calculation with a steep enough temperature gradient from the hole to the
outer end of the material. Take a material that's thick enough so that it
doesn't bend too easily (rules out the cookie sheet) and that's elastic
enough so that it doesn't crack too easily (rules out the cast block). The
formula you used doesn't apply anymore.

> Another example is engine cylinder liners.  You bore out the engine block,
> heat it up, and drop the liners in.  Hole getting smaller would be a bonus,
> it would reduce piston slap.

I agree. Another example of what I am /not/ talking of. Is it just me, or
do you really not understand that I agree with you on all these examples of
yours?

Gerhard

{Quote hidden}

I understand what you are saying.

It doesn't matter how you heat up the hole, nor how much mass is surrounding
the hole, it will still expand.  The only caveat is if you heat it enough so
it melts or some other factor is at play.

For interest, I looked up the gun barrel example to see exact why
overheating is a problem.  They all say the hole expands, no matter the
thickness of the barrel.  Hunters prefer lighter barrels because you can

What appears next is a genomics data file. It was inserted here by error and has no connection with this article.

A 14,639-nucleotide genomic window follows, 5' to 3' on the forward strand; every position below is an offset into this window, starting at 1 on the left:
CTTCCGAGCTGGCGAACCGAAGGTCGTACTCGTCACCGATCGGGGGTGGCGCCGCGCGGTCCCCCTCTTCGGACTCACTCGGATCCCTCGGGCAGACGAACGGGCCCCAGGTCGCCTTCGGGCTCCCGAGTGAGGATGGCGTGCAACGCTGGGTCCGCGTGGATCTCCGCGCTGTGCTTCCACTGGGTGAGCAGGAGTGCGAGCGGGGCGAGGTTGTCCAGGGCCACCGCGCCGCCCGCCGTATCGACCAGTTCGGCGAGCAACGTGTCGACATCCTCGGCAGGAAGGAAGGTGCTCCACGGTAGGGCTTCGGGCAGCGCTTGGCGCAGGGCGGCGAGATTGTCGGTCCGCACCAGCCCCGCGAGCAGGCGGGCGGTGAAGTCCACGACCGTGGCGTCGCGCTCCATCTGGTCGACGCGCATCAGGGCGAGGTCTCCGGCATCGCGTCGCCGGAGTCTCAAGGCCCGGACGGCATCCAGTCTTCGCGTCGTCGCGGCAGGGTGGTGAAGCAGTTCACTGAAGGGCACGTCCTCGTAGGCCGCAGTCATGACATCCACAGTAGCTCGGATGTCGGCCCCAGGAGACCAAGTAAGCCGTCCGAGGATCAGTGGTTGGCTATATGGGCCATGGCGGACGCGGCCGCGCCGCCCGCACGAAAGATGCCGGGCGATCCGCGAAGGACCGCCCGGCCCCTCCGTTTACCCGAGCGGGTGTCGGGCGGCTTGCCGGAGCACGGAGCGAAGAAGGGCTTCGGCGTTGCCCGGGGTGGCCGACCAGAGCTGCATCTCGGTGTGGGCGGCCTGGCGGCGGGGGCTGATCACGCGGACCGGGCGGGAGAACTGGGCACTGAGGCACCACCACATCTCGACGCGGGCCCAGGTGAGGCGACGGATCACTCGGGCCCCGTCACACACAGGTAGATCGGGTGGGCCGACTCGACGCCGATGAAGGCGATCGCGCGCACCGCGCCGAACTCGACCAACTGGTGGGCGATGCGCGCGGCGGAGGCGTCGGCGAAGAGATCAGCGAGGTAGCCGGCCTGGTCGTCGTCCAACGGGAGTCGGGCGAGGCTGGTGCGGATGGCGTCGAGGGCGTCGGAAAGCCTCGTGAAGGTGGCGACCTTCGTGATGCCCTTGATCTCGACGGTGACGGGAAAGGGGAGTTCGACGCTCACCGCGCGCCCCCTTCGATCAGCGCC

swing them around faster, but heavier barrels perform better.

Overheating problems include erosion of the barrel, ammo 'cooking off' from
the heat, and more telling, a reduction in range (gas goes past the bullet),
and accuracy as the bullet tumbles after it leaves the barrel.

A gun firing creates the conditions you describe.  If the hole in the barrel
shrank on the first shot, the second shot would jam.  That would make
machines guns a bit impractical.

People fit shafts & bearings every day by just heating up the hole rather
than the entire piece.  How aggressively they doing this depends on the
material.  The hole gets bigger anyway.

Tony

Tony Smith wrote:

> I understand what you are saying.

I'm not so sure. What you are saying doesn't match what I'm trying to say.

> It doesn't matter how you heat up the hole, nor how much mass is
> surrounding the hole, it will still expand.